9, 18, and 27, here comes 36
45 and 54, these are cars that switch
63 and 72, then comes 81
90 and the train ride's over
Nines come blow your horn!

Access to the Answers will have your children tapping their toes, singing along, and learning to count by 2s, 3s, 4s, 6s, 7s, 8s, 9s, and 12s. 

Our friends, Amy and Al Parker, teamed up with Lori Morrison, a homeschool mom and math tutor, to create this album. The Parker family provide the catchy and very fun music, complete with sound effects. Each song is sung to a well known melody, making them easy to remember and repeat. The 2's song is about counting falling stars (with appropriate sound effects), the 3's is to the tune of Jingle Bells and has sleigh bells and horses neighing, 4's is a song about counting fireworks and is played with a brass band, and so on.

I've been using Access to the Answers with the young children in our co-op. They are loving the tunes and learning their facts! When introducing the idea of skip counting, I like to first teach “whisper counting.” It works like this for 2s:

1 (whisper), 2 (loud), 3 (whisper), 4 (loud), 5 (whisper), 6 (loud), and so on.

Then I might write the numbers on the board and erase all but the ones we are going to skip count. But singing the songs over and over is what really helps cement the facts in little heads. And this CD makes that really, really fun. Our family has used several other skip count albums through the years, but this one beats them all! I bought a copy for myself and also one for my grandgirls.

You can order copies through Rainbow Resource for $15 or directly from the Parkers. We placed a group order for a number of families from our church and received a significant discount.

Al and Amy run Canoe Creation, an outdoor ministry based in Ohio. If you are looking for a summer camp for your children or a place to take a youth group, you need to check out what they have to offer!


Canoe Creation
Al and Amy Parker
6400 Cutler Lake Rd.
Blue Rock, Oh. 43720

Pineapple Sage!



It bloomed! We weren't sure the pineapple sage would actually blossom before the first frost. It's so nice to see some color in my otherwise worn out garden.

Ben has been enjoying Banana Pineapple Sage smoothies all summer, though.

3/4 c. plain or vanilla yogurt
1 t. honey
1 small banana
1/2 c. milk
1 T. chopped pineapple sage
1/2 t. cinnamon

Puree in blender or use immersion blender.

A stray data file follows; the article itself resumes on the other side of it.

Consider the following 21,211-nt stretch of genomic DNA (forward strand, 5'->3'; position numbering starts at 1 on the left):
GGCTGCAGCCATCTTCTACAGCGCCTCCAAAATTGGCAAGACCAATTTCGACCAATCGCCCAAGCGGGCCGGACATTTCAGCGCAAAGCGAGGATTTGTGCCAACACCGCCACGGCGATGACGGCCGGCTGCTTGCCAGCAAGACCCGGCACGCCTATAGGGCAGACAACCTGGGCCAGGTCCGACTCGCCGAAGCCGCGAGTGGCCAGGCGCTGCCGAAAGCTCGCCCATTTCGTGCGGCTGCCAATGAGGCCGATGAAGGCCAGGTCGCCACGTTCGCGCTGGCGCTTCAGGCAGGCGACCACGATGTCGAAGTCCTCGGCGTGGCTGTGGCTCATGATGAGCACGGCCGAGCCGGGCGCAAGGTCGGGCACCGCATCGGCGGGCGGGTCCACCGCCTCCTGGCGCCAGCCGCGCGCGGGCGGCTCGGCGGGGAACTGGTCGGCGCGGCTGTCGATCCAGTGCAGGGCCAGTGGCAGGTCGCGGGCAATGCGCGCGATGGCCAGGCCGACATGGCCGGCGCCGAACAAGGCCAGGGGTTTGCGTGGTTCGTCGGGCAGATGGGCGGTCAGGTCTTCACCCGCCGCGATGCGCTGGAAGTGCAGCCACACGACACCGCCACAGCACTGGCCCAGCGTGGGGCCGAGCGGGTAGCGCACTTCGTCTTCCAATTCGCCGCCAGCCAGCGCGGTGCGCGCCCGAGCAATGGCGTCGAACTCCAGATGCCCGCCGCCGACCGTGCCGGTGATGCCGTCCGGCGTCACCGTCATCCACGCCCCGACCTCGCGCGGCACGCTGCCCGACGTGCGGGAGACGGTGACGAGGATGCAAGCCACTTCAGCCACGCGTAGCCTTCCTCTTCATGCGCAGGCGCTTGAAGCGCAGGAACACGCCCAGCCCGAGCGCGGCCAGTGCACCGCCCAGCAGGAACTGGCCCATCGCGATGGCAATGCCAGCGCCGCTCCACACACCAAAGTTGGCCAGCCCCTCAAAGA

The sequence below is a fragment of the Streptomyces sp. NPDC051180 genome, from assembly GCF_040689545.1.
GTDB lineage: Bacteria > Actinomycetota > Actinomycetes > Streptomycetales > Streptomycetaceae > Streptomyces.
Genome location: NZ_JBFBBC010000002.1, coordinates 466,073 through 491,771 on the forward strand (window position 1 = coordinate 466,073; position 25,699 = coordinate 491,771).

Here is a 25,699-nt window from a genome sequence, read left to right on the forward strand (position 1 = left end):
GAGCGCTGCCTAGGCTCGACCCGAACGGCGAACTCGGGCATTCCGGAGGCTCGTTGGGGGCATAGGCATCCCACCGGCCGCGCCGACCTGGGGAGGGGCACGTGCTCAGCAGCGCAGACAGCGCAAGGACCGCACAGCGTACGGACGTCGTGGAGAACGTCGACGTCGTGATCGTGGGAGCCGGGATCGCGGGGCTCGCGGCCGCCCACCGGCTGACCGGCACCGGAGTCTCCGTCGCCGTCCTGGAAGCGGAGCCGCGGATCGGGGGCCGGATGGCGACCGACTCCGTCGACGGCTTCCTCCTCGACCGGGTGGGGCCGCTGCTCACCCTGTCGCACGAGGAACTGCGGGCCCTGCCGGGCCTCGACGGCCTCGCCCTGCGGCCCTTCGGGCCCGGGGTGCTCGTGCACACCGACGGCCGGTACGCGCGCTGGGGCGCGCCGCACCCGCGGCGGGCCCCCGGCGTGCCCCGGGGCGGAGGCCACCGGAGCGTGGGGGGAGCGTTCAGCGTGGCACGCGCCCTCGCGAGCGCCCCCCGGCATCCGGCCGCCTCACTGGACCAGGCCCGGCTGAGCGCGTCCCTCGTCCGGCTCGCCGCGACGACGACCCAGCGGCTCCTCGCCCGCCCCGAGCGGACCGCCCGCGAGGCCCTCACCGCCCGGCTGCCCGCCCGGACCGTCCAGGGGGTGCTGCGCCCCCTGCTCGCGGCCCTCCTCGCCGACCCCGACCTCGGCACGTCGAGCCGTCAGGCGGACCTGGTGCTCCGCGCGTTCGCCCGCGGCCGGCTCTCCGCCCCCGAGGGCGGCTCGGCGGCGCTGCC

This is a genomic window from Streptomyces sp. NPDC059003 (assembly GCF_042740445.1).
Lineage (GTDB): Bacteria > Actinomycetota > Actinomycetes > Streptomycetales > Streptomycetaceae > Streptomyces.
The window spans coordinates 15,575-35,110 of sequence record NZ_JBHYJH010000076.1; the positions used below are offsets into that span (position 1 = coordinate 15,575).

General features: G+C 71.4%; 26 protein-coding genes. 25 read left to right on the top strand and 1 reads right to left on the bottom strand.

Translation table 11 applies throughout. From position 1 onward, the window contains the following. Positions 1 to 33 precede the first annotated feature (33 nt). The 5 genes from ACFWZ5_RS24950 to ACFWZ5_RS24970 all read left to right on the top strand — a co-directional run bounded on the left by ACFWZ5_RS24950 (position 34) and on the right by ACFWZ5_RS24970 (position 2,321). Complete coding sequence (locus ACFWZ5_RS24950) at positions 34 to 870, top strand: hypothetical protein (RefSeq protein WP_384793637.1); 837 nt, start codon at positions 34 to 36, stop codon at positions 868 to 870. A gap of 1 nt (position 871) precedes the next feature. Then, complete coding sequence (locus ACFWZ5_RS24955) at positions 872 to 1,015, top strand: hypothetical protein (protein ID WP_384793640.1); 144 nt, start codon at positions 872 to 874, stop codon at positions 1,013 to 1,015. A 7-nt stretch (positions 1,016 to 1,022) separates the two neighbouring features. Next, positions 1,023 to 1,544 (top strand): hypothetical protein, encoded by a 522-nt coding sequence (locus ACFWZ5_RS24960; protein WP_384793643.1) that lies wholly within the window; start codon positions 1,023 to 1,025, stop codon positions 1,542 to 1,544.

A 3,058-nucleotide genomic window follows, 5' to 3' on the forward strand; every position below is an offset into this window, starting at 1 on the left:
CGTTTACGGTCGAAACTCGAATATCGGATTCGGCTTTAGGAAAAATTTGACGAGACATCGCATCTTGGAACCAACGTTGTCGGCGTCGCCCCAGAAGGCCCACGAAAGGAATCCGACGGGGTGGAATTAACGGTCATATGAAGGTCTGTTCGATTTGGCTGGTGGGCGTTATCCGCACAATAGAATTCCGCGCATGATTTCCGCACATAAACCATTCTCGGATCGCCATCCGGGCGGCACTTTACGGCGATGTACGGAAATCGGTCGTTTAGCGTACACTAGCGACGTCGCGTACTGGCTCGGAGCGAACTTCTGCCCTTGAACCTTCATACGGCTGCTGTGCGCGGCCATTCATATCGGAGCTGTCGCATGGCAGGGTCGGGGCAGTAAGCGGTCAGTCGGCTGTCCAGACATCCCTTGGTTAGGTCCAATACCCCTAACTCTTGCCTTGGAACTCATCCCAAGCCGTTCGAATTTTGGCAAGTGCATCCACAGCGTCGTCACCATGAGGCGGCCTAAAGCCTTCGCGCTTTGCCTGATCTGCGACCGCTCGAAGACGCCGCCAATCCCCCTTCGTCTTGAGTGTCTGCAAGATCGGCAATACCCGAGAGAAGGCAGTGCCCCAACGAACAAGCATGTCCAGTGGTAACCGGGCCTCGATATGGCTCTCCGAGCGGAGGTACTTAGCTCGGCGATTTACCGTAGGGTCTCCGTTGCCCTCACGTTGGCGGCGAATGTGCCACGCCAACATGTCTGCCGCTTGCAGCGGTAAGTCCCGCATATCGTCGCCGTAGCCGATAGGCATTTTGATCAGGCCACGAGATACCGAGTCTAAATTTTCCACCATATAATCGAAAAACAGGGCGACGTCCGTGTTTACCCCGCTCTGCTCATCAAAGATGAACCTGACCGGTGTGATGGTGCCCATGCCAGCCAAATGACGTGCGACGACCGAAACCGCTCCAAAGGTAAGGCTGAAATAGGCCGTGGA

More pineapple sage recipes here.


What Homeschoolers Can Learn-From the Finns

Note: It's one of those years! A year with a high school senior in our family. Which means I'm up to my ears in college admissions paperwork for the next month. Since my writing time is taken up with other less fun documents, I'm going to run some different material here. This is an article I did for Practical Homeschooling magazine a bit over a year ago.

The genesis of this article was a conversation I had with someone at my great-aunt's funeral. This woman happened to be a newly retired judge and was there as friend of my cousin, also a judge.  Learning that I had homeschooled my children for over two decades, the judge, who had been an elementary teacher before attending law school, began grilling me about our educational methods and results. It was one of the liveliest, most challenging conversations I have ever had about homeschooling. At the end she thanked me "for allowing me to cross-examine, er, I mean discuss this with you." Deeply interested in alternative educational models, the judge at one point brought up the Finns, which led to my later researching how they do what they do.



What Homeschoolers Can Learn From the Finns

Does this sound familiar? Children attend class in their stocking feet in a homey setting. The highly motivated teacher has a great deal of freedom, choosing her own books and instructional methods. With a classroom day of around four hours, the children study language arts, math, science, music, art, sports, and some practical skills. Little ones learn primarily through play. Older ones have a minimal amount of homework, and tests are rare with only one standardized test at the end of nine years. The teacher takes very seriously her responsibility to not only teach but to also nurture the young people under her care, and she knows her students intimately as she teaches them from first to sixth grades. Oh, yes. By the time they are 15 years old, students who have attended this type of school whoop up on their peers in reading, science, and math.